Sunday, December 28, 2008

Day 358 - "A long December, and there's reason to believe maybe this year will be better than the last..."

Not pictured: Me shaking in the corner

At less than 10 days to go, I've officially hit the real home stretch. Above is a picture of what's awaiting me in T-minus less than 9 days. You could say I'm more than a little excited. Not only that - a lot of funny thoughts have begun entering my head recently. Namely:

1) For the first time in my life, I've played less games than everyone I know. And yes, odds are, unless you don't own or have access to phone, a computer, or someone you know with Wii Sports, you've played some form of video game this year. And for the first and only time in my life, I can be that total snob that goes: "Oh...that's cool. No, I don't really play games at all. I guess I'm just busy, you know, doin' more important stuff." Of course, I won't. More to the point - I can't, without looking a real big tool come January 6th.

2) This time next Sunday I will be THIRTY YEARS OLD. How the hell did that happen?!?

3) I went on a run outside yesterday and found myself being extra careful when crossing streets, entering traffic, etc. I think there's a part of me that not-so-subconsciously afraid of getting seriously injured or even dying just before I reach the finish line. How tragic would that be? I'm sure at my funeral, they'd mention how I was so close to my goal, and that now I'm probably playing video games up in heaven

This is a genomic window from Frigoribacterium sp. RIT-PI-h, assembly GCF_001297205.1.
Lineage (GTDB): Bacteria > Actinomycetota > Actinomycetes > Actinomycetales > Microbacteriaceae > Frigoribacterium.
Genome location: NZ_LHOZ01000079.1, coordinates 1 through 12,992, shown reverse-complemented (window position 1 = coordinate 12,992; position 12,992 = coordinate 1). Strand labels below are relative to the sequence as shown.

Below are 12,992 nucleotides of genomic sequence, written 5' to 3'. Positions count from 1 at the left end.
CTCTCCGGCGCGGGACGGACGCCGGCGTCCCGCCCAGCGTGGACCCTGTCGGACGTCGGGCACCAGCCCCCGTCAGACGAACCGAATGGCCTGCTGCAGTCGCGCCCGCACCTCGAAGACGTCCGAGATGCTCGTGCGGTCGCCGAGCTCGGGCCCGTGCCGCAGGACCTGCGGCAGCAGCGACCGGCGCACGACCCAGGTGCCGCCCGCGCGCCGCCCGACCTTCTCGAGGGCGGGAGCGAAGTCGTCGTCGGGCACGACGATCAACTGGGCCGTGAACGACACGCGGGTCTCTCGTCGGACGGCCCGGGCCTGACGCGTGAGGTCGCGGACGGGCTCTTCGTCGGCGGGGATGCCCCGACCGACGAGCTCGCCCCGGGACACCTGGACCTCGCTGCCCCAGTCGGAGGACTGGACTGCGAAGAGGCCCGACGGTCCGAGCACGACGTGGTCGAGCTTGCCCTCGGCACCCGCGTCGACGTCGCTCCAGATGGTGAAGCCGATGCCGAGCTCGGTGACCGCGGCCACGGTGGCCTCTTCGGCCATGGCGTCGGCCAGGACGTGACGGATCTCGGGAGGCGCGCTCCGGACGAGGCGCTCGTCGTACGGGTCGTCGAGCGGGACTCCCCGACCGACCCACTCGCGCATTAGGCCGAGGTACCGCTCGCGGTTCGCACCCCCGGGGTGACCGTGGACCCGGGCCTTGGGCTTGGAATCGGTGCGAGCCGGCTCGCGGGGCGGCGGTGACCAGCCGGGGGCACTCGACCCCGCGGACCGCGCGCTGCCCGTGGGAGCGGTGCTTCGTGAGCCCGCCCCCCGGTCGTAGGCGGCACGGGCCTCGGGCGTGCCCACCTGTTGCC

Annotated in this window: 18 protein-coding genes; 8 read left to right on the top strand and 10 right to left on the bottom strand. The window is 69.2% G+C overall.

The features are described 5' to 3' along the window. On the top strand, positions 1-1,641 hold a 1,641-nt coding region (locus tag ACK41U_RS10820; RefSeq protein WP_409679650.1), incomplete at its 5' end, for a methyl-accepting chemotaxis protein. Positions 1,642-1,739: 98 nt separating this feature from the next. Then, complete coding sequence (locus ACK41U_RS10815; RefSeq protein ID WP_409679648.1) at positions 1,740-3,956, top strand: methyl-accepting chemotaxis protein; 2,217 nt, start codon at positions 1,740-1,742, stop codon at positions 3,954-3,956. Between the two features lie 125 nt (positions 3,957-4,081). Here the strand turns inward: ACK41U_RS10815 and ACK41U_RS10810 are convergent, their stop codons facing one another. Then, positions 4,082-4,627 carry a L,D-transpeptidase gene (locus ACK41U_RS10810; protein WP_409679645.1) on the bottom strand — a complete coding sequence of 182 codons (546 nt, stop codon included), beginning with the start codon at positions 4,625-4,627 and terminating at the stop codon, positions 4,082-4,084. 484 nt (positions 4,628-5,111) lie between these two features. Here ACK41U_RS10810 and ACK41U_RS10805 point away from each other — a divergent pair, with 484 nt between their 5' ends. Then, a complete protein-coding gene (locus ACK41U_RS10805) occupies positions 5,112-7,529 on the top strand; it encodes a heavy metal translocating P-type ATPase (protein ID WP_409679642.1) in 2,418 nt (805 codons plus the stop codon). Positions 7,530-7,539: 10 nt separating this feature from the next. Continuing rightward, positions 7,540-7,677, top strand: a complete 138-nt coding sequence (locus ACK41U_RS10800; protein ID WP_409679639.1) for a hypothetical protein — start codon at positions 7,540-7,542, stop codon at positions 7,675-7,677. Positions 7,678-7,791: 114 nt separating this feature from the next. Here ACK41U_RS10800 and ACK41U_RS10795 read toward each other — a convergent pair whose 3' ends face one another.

*. Maybe they'd even bury me with a video game controller. Heh, that'd be kind of cute. But no! This story will have a happy ending! One where I'm alive playing games again! That, or I die heroically saving the (soon to be) President by jumping in front of a hail of bullets and my name become synonymous with "taking a bullet" for someone - i.e. "Dude, I totally pulled a Shafeek for you yesterday when I told the boss it was my fault the files didn't arrive in time..."

4) The extra free time from the holidays, combined with the lack of any new, good tv and movies, and the fact that I'm ever so close to my goal have created the perfect storm of boredom and frustration. FFFAAAACCCKKKK

5) The other two fears I have is that either A) I will have somehow overhyped video games in my own mind, so much so that after a day or so of playing I will lose interest again (another tragedy), or B) that after not playing for so long I'll have lost all my former ability, and I'll be that controller fumbling, button mashing, gaming noob I've made fun of for years! Oh, the shame. Death would be preferable to such travesties. Well, at least, you know...the cool death I mentioned before.

Boy does not playing games give you a lot a time for self-reflection!

8 days, 7 hours, and 57 minutes...


Yeah, but I'd still rather be playing: Though I realize that RPG's are going to the hardest thing to get back into come 2009, games like Fable 2 are the also some of the highest rated, well received, and thus hardest to resist games out there: